Finally Making That Kolsch

So, I've been staring at these grains for way too long, and I finally have a weekend with nothing planned. Time to brew. Also, because I put it off, I'm making one of my go-to Kolsh brews a little late in the season. I'll make up for that in a few weeks with a Dunkleweizen or something.
Anyway, I'm going to experiment with this one a little bit. First up, I'm going to do a no chill brew. I used that method a while back on a schwarzbier with very good results in that I didn't have to mess around with chilling anything to an ideal pitching temperature, and the beer didn't go bad. In fact, it turned out quite nice. The next thing I'm going to try is my own making it up as I go batch sparge. I don't have an HLT yet (been putting that off for a while), and siphoning off of the stove while trying to keep temps consistent and water levels high enough is just a huge pain in the ass, so batch sparge experiment, it is.
My method this time around will be as follows:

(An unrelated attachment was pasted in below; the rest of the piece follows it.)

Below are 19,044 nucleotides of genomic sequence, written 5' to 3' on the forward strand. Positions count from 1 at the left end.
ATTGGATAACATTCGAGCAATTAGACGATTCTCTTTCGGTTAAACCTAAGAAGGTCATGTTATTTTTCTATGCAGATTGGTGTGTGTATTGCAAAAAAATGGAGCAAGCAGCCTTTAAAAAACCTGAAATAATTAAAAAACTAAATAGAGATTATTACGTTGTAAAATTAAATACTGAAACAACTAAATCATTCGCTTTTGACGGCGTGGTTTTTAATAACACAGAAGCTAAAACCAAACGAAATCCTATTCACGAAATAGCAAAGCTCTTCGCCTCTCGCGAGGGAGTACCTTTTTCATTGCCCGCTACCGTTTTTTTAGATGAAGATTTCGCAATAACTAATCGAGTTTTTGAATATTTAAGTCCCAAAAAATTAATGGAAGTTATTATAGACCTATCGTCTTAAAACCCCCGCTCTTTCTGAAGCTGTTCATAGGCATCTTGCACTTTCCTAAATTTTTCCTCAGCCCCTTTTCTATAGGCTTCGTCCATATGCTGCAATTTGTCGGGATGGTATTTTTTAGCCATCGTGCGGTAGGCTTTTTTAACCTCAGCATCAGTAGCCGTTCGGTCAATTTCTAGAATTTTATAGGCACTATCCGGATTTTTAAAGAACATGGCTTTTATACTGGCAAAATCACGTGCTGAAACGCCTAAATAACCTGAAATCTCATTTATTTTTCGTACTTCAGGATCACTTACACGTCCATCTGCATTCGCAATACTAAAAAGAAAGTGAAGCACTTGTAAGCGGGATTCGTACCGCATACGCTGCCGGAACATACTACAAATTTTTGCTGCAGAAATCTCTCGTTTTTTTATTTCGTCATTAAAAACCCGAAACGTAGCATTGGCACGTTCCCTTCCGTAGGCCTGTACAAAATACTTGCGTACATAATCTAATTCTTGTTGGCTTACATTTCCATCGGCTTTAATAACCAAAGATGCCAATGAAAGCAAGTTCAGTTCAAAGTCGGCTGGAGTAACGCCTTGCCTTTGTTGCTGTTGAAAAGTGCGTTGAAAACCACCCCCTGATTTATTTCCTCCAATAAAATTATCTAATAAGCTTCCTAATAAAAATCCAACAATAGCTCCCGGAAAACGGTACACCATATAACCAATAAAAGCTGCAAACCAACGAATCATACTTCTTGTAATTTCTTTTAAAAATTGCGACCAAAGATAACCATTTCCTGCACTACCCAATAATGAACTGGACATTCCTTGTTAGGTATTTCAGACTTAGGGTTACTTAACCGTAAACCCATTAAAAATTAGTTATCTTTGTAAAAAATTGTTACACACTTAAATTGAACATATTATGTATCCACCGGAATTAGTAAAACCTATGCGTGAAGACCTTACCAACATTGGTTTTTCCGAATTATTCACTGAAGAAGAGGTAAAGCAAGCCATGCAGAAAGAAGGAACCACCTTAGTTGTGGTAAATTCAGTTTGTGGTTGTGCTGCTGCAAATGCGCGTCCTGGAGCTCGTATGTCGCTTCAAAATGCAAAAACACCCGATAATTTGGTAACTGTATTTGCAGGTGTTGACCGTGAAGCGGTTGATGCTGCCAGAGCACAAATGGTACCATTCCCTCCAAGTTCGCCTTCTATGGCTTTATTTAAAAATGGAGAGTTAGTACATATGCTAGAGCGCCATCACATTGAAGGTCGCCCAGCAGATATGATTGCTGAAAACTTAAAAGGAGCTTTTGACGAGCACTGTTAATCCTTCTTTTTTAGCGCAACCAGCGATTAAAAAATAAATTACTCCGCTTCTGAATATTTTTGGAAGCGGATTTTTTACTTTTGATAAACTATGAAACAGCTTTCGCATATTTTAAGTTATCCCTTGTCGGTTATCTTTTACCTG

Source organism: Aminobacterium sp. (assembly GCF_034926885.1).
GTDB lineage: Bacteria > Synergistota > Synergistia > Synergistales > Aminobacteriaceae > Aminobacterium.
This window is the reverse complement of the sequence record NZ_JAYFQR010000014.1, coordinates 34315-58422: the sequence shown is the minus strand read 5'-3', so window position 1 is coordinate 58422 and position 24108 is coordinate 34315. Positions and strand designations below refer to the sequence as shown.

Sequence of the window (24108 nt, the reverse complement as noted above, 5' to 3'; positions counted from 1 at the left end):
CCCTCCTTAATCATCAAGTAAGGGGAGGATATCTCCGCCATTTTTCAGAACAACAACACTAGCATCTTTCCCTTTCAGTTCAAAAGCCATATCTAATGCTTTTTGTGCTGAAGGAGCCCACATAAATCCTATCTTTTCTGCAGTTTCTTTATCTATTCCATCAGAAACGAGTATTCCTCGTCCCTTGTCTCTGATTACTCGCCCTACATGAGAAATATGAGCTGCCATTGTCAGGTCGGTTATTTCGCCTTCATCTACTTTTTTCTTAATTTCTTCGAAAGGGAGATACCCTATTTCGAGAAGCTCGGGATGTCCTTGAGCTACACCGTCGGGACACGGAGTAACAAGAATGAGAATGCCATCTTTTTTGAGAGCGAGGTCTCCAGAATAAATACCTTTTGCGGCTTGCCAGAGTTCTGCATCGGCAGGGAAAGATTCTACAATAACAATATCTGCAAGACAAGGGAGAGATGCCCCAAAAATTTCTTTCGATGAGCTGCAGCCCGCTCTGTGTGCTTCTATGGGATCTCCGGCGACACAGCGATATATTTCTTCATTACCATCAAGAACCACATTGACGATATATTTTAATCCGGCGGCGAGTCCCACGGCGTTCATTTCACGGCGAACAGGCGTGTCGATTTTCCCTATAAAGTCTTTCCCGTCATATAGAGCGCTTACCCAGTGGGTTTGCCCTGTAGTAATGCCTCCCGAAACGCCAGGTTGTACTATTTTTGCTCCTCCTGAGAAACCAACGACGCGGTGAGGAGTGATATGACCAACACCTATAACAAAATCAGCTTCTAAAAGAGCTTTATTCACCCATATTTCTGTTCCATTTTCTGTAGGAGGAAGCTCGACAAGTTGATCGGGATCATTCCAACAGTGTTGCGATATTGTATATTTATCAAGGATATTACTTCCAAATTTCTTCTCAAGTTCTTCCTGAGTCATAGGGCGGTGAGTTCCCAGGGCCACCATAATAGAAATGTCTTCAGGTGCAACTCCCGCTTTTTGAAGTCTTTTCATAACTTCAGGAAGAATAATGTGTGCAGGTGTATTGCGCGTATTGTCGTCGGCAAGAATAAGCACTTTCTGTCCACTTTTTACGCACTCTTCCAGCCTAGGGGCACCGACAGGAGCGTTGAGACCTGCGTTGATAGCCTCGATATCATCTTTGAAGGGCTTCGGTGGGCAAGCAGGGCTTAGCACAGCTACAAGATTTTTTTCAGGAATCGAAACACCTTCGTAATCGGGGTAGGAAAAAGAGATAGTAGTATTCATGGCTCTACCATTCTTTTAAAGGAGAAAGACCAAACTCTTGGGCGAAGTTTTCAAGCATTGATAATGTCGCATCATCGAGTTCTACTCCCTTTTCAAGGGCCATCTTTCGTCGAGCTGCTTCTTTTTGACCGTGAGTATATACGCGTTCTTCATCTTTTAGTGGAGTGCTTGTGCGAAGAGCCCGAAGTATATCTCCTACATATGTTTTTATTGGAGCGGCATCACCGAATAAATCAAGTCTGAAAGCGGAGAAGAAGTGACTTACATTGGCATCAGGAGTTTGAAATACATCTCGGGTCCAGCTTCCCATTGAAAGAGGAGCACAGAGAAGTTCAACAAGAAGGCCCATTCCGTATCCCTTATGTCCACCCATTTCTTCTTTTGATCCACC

• Heat my sparge water to about 180°.
  • gently stir the mash while trying to avoid foam. This is to release any sugars that still may be trapped in the grains, and is harder than it sounds.
  • top off my mash tun with sparge water.
  • run off a gallon or two, and recirculate.
  • run off wort to just above grain bed. 
  • if I'm still getting good wort draining out, add more sparge water, and repeat. 
My target OG is about 1.046. We'll see in a bit how this turns out.

I guess the upside of my timing is that I put things off until the end of September. That means that I should get a good few weeks of cool fermenting time out in the garage. My standard two weeks in the primary, two weeks in the secondary, and then kegging.

efficiency coming in at around 65%. I usually do much better than that. Oh, well. Next up, how will it taste? 


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